It plays a role in digestion, helping to improve gut health. It also regulates insulin levels too, which is important for reducing sugar cravings and maintaining a lean physique.

In terms of male health support, fenugreek has been shown to treat erectile dysfunction successfully. It also has a direct influence on testosterone levels by inhibiting a protein called SHBG which otherwise swallows up testosterone, making it unusable [1].

Other studies have reported that testosterone boosters containing fenugreek elevated libido, arousal and quality of life, with higher doses also increasing strength, energy and mood [2].

Research also shows that fenugreek is more effective when combined with nutrients such as magnesium and zinc as it elevates its bioavailability.

You’ll find fenugreek, magnesium and zinc as well as other hormone optimizing ingredients in our powerful testosterone-boosting male supplement complex TestoFuel.

Summary: Fenugreek

Boosts testosterone: Yes. By decreasing inhibitory SHBG proteins.

Clinical research profile: Strong. Tested in both athletes and general population.

Optimal dosage: 100 mg per day.

Safe: Yes. Fenugreek shows no adverse reactions, even at 3 g per day.

No clear evidence linking tribulus with an increase in testosterone or strength

Back in the 1970s, a nutrient called tribulus terrestris became popular among Bulgarian weightlifters. And with these athletes winning numerous medals, the spiky plant extract was quickly thought to enhance performance.

This was well before doping was properly introduced, and the chances are that tribulus wasn’t the only ‘nutrient’ these lifters were taking at the time is pretty low.

Tribulus contains steroidal saponins – a type of natural plant glycoside. And it’s this compound that was said to cause the increase in testosterone found in these athletes.

There’s hardly any research on tribulus terrestris and testosterone though.

And the couple of studies that have been published show poor results.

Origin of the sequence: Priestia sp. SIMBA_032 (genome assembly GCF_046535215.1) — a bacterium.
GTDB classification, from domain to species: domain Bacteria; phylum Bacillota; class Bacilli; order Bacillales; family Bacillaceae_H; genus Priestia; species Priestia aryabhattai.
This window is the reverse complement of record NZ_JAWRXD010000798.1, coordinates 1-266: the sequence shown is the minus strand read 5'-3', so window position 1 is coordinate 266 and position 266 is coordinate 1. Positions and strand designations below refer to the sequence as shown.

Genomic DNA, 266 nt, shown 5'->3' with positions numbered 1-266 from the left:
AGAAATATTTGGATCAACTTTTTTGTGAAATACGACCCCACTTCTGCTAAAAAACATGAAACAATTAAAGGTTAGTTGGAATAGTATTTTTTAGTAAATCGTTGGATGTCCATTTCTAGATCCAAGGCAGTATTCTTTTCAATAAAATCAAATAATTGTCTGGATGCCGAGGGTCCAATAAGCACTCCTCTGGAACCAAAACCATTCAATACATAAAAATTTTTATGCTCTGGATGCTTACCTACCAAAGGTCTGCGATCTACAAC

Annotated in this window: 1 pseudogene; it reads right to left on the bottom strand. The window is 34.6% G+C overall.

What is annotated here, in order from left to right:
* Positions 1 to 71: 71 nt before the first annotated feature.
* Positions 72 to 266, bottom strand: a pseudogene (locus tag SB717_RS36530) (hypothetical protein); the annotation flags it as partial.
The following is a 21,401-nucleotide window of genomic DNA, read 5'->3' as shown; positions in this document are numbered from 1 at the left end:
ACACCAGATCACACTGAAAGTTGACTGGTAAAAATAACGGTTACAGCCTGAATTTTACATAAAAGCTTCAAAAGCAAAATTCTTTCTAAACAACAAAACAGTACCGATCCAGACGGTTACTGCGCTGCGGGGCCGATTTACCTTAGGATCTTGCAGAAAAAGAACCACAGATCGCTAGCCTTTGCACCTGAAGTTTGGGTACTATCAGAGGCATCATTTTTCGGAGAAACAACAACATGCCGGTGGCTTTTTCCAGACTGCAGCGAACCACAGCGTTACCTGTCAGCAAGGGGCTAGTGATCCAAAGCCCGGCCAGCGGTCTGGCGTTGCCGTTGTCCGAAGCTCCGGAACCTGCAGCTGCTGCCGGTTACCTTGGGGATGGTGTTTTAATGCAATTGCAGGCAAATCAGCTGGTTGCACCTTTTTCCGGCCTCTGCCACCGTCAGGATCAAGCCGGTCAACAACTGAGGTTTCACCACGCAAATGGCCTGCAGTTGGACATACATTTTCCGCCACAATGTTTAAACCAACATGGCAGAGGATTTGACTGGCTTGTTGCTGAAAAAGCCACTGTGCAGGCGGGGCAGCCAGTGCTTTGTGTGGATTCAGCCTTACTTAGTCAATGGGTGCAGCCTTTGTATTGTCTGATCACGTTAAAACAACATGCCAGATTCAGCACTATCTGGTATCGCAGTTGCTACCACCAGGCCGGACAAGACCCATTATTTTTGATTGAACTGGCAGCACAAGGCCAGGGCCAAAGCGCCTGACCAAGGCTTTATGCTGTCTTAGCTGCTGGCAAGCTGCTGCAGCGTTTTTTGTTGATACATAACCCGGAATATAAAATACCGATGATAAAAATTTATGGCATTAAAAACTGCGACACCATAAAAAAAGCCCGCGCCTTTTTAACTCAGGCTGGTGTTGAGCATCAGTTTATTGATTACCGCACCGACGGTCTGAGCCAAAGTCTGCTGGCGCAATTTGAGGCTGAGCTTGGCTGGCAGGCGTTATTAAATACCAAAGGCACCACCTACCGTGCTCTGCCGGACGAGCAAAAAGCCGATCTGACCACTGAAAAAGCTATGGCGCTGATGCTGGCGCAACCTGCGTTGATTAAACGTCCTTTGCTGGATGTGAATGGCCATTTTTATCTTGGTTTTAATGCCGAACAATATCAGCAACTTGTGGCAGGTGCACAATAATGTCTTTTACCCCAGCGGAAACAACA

For example, one research paper demonstrated that in trained athletes, tribulus failed to increase muscle mass or strength when compared to a placebo nutrient [3].

And another found that in a group of elite levels sportsmen, even 5 weeks of tribulus supplementation didn’t change testosterone levels or markers of athleticism [4].

There are also a number of side effects associated with steroidal saponins that you need to be aware of:

  • Kidney damage and toxicity
  • Loss of sleep
  • Nausea, bloating, stomach cramps, vomiting, diarrhea
  • Makes symptoms of an enlarged prostate worse
  • Makes skin more sensitive to sunlight

Summary: Tribulus

Boosts testosterone: Currently no evidence to support any benefits to testosterone, strength or muscle mass.

Clinical research profile: Poor. Tested in both athletes and general population with no benefit.

Optimal dosage: A very high 450 mg might slightly enhance libido.

Safe: No. A number of side effects and adverse reactions reported.

Fenugreek vs Tribulus: The Winner

When it comes to boosting your hormone levels, it’s all about the nutrients in your test booster.

Looking at the research, there’s only one winner in the battle between fenugreek and tribulus…


It ramps up libido and slows down inhibiting protein enzyme activity. As part of a testosterone boosting supplement, you’ll feel the benefits straight away.

The clear winner in the fenugreek vs tribulus battle is our favourite Asian herb … Fenugreek


  1. Wilborn, C et al. Effects of a purported aromatase and 5a-reductase inhibitor on hormone profiles in college-age men. Int J Sport Nutr Exerc Metab. 2010; 20(6):457-6
  2. Steels, E et al. Physiological aspects of male libido enhanced by standardized Trigonella foenum-graecum extract and mineral formulation. Phytother Res. 2011; 25(9): 1294-300
  3. Rogerson, S et al. The effect of five weeks of Tribulus terrestris supplement ation on muscle strength and body compositino training in elite rugby leauge players. J Strength Cond Res. 2007 May; 21(2): 348-53
  4. Antonio, J et al. The effects of Tribulus terrestris on body composition and exercise performance in resistance-trained males. Int J Sport Nutr Exerc Metab. 2000 Jun;10(2):208-15